First, don’t be surprised if you see more groups of bikers around Chicago, this week. The annual Bike commuter Challenger is upon us asking people to ride a bike to work instead of a train or car. To participate in its fun events and “pit stops” go to Bikedown to register.
TGI M/T after work music
Then, for a different way to enjoy a balmy early evening, check out music with a Latin or Swing beat at the Chicago Botanic Garden. Different nights and different weeks feature different musical sounds and bands. For example, Mondays at 5:30 p.m. there are carillon bells and Tuesday, the music shifts over to the Esplanade for bluegrass or big band sounds.
Visit Chicago Botanic Garden Evenings for more information. The concerts are free but unless you are a member there is a parking fee per car. The Chicago Botanic Garden is east of Edens Expressway at 1000 Lake Cook Rd, Glencoe.
After-work stress-relieving music
Or get a lawn ticket (best price is ahead of time, not at the gate) to hear perfect after-work music at Ravinia Festival in Highland park.
The Julliard String Quartet is June 20. It’s in the Martin Theatre but usually those programs are broadcast on the lawn.
In the Pavilion are Gypsy Kings June 23, Common June 24, Michael McDonald and Boz Scraggs June 27 and Diana Krall June 28.
Get out the calendar to mark the 2017 summer music festivals you hope to catch. Copy the ticket info and good luck.
First, U2 + The Lumineers will be at Soldier Field June 3-4. Yes, they will be doing “The Joshua Tree” in its entirety.See U2 + The Lumineers
Then the Chicago Blues Festival is in the Jay Pritzker Pavilion (201 Randolph St.) in Millennium Park June 9-11. It’s free admission. Headliners include Billy Branch and the Sons of Blues with special guest James Cotton. Also headlining are Rhymefest, William Bell, Gary Clark Jr., Rhiannon Giddens and Ronnie Baker Brooks. For tickets and other info visit Blues.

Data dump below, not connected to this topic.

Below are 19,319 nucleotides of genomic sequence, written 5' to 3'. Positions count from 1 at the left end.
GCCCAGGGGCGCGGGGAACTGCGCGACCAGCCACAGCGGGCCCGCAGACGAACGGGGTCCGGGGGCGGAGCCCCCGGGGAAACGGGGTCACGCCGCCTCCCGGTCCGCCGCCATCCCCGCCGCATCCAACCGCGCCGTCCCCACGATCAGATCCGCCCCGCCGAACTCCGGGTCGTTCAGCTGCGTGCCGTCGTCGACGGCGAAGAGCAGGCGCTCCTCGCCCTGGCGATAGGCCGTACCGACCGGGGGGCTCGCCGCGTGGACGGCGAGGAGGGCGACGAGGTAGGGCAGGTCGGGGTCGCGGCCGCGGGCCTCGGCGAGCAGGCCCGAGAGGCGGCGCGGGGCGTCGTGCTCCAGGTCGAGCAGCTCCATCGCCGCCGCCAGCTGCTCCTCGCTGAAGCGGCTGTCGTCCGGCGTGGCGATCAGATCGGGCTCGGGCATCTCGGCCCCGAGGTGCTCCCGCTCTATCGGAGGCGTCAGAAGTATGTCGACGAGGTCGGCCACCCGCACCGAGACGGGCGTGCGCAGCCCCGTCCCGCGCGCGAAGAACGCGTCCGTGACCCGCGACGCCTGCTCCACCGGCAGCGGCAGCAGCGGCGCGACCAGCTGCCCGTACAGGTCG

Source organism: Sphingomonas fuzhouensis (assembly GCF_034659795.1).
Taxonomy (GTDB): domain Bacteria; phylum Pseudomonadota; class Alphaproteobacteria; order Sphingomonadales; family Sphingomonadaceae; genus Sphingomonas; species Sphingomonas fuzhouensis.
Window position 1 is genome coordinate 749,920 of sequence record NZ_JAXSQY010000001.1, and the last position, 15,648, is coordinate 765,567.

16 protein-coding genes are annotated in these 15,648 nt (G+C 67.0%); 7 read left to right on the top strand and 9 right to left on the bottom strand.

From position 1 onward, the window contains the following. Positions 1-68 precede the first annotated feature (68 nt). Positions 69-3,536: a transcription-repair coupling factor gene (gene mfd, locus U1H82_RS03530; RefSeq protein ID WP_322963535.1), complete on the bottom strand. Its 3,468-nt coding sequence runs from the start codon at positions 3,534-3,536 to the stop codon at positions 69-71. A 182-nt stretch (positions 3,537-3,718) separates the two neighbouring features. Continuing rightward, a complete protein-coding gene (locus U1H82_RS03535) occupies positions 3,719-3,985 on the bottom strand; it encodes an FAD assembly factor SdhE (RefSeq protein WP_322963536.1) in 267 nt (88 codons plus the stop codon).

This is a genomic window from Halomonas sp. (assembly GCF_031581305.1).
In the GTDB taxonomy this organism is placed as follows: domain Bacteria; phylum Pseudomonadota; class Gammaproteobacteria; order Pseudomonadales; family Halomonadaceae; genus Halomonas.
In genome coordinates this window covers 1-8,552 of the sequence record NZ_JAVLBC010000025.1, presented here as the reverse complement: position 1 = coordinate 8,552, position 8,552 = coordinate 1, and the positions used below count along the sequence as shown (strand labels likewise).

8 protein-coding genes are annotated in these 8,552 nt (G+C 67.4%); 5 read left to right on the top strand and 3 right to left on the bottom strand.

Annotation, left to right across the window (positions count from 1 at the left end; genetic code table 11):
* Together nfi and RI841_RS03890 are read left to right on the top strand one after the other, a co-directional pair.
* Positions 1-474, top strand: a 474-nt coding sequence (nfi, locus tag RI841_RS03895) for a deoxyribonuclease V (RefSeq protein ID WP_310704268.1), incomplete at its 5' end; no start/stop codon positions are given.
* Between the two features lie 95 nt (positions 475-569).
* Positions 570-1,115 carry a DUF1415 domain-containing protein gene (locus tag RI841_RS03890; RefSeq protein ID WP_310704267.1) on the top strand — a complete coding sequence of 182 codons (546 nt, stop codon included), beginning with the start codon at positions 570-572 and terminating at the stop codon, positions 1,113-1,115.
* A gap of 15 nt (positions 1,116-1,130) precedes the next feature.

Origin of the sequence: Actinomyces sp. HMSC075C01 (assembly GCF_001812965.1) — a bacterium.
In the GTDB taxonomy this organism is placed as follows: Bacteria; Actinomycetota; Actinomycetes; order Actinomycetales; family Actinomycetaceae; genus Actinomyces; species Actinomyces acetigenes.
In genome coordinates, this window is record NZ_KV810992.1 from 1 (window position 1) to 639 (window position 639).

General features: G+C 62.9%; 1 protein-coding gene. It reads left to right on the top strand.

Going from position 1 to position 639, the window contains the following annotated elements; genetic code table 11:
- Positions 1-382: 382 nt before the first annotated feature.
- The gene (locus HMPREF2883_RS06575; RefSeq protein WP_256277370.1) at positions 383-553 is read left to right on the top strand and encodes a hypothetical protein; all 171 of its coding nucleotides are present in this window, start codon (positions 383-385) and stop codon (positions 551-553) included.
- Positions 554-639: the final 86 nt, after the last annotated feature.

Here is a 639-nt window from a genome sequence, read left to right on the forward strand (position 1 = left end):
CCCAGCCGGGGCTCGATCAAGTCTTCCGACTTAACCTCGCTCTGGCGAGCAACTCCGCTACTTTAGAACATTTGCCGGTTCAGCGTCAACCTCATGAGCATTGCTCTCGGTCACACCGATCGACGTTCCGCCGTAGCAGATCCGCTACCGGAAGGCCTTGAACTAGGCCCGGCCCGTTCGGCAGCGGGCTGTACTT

Next, is Ravinia, the wonderful outdoor music park in Highland Park. For the full schedule click Ravinia.
John Legend’s “Darkness and Light Tour” is June 10. It opens with Grammy-nominated artist Gallant.
The multi-Oscar-nominated film,”La La Land,” will be shown under the stars on large screens accompanied by the Milwaukee Symphony Orchestra conducted by George Stelluto on June 18.
Gipsy Kings, a group that blends flamenco with pop and Latin rhythms comes Friday, June 23.
Diana Krall, a five-time Grammy-winning jazz pianist and vocalist comes June 28,
The Moody Blues do “Days of Future Passed” June 30.
OneRepublic & Fitz and The Tantrums are on stage July 14-15.
Blondie and Garbage start their 2017 “Rage and Rapture” tour at Ravinia July 22.
American Acoustic with Punch Brothers, I’m With Her and Julian Lage are Aug. 14.
Tickets go on sale to the general public on May 9. Donors can request tickets March 22 depending on their giving level. For more information including early request dates. Visit Ravinia.
The Pitchfork Music Festival is back in Union Park July 14-16. Visit Pitchfork Music Festival Headliners include. LCD Soundsystem, A Tribe Called Quest and Solange
In addition Pitchfork is collaborating with Saint Heron, for an art installation, film screening, artist talks, late night jazz jam sessions. Visit Pitchfork for tickets and collaboration sites.
Lollapalooza returns to Grant Park Aug. 3-6. Visit Lolla for tickets and
Ravinia Festival was jammed inside the pavilion and out on the lawn last Saturday, but with Tony Bennett caressing the “mic” backed by his outstanding jazz/pop quartet, the atmosphere was nightclub intimate.